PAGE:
4. Discussion

In this study, we found that GPR35 plays a critical role in the process of IDD. Among the two most common pathogenic factors of mechanical stress and auto-senescence, inhibition of GPR35 function significantly alleviated IDD in vivo and in vitro. In addition, activation of the GPR35 with mechanical stress or agonist-induced Ca2+ influx and subsequent upregulation of ROS, which we considered as the pathological mechanism for IDD. Finally, we showed that mechanical stress can induce NPCs to produce excessive ROS via activating GPR35. The accumulated ROS subsequently induced upregulation of GRCP35 to sense more mechanical stress, which caused a harmful positive feedback loop to deteriorate IDD.

Of the GRCPs, GPR35 has gained significant attention because of its role in a broad range of diseases. For example, Zhang et al. suggested that the expression of GPR35 in bone marrow mesenchymal stem cells is suppressed in osteoporosis patients and osteoporotic mice, and that activation of GPR35 with agonist can rescue bone loss and promotes bone generation [9]. For cardiovascular disease, deletion of GPR35 induced augmentation of EC functions in vitro, enhanced endothelium-mediated vasodilation in isolated vessels, and prevented BP elevation in vivo [10]. Activation of GPR35 can also protect against cerebral ischemia by recruiting monocyte-derived macrophages [11]. Therefore, regulation of GPR35 function with novel drugs has remarkable therapeutic potential to prevent and treat various diseases.

We first report here the pathological and pathophysiological role of GPR35 in IVD and IDD. In the aging model, deletion of GPR35 in mice significantly postponed the senescence of IVD, as depicted in Figure 2. Santos et al. determined that GPRs are potential platforms to control cellular senescence and consequently, age-related disorders [5]. The senescence of NPCs or IVD is complicated and the role GPR35 plays is also complex. During the aging process, the extracellular or intracellular repair system is impaired, and harmful stimuli, such as ROS, accumulate [12]. These stimuli may directly or indirectly activate GPR35 to induce degeneration of cells via different signaling pathways. In contrast, the senescence of NPCs is regulated by the aging paradigm, such as cell cycle arrest or dysfunction of cellular physiology [13], and GPR35 may affect the aging paradigm via cellular signaling networks [5]. Taken together, we believe that the deletion or deactivation of GPR35 with a drug or chemical compound is beneficial for IVD.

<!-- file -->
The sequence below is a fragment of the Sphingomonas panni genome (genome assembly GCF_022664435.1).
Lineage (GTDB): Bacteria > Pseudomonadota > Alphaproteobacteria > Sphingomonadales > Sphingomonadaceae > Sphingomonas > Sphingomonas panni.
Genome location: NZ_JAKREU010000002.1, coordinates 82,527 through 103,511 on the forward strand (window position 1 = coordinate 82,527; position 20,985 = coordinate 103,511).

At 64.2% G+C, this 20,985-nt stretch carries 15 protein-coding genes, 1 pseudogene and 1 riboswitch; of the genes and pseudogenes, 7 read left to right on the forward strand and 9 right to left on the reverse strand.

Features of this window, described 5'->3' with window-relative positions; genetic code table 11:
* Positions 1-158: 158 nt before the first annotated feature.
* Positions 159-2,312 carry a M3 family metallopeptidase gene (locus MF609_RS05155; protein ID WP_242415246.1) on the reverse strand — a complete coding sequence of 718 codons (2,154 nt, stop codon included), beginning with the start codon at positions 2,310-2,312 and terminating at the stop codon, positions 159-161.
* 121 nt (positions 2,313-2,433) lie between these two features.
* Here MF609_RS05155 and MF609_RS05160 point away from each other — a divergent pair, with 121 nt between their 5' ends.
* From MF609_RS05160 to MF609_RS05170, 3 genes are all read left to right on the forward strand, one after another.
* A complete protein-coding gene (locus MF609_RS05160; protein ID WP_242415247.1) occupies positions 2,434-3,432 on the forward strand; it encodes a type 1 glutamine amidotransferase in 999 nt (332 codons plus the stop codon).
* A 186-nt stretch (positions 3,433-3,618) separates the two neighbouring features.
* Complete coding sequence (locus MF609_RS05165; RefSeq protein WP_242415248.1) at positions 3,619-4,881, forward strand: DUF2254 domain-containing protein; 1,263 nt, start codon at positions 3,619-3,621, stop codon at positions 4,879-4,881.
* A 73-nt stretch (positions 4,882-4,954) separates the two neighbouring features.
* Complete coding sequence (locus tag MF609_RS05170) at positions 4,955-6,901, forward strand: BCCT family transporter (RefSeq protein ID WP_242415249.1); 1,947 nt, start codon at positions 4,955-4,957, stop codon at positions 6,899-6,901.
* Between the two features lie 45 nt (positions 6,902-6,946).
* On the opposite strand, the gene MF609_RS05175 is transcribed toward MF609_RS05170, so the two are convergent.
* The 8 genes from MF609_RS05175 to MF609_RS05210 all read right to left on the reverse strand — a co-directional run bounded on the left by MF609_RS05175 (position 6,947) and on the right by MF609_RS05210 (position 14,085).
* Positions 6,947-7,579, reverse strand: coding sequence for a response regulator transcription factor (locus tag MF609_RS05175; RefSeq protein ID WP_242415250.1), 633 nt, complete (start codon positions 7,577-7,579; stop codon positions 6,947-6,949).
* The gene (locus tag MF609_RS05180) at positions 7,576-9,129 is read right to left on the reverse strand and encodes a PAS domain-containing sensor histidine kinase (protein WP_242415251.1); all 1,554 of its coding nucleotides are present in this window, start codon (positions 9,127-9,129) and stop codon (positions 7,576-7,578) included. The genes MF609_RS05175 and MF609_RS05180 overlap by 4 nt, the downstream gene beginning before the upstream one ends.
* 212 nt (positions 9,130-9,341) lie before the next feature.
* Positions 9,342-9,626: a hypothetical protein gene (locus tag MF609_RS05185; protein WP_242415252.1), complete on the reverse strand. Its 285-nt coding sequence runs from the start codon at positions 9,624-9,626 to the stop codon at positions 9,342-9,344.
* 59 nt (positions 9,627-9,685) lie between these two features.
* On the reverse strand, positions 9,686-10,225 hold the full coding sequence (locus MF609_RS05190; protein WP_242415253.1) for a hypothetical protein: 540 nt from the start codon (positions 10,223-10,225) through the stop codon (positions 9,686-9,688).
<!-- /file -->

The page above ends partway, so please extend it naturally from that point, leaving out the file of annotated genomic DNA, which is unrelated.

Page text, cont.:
Aside from in vivo and in vitro aging models, we also tested the role of GPR35 in IVD under mechanical stress. Axial or shear mechanical stress is a well-known cause of IVD [14, 15]. Our data also suggested an increase of gradient pressure leads to the gradual degeneration of NPCs, as depicted in Figure 1(a). Previous studies reported that GPR, like G-protein-coupled receptor 68 [16], can sense mechanical stimuli. How GPR35 sense and transduce mechanical stimulation is unclear. Change of protein conformation under mechanical stimulation may result in subsequent cellular activity, or the G-protein-coupled receptor is regulated by other mechanical stimulation-related factors. Nevertheless, our data suggest that GPR35 plays a critical role in IDD caused by excessive mechanical stress, which is evidenced by data in vivo and in vitro.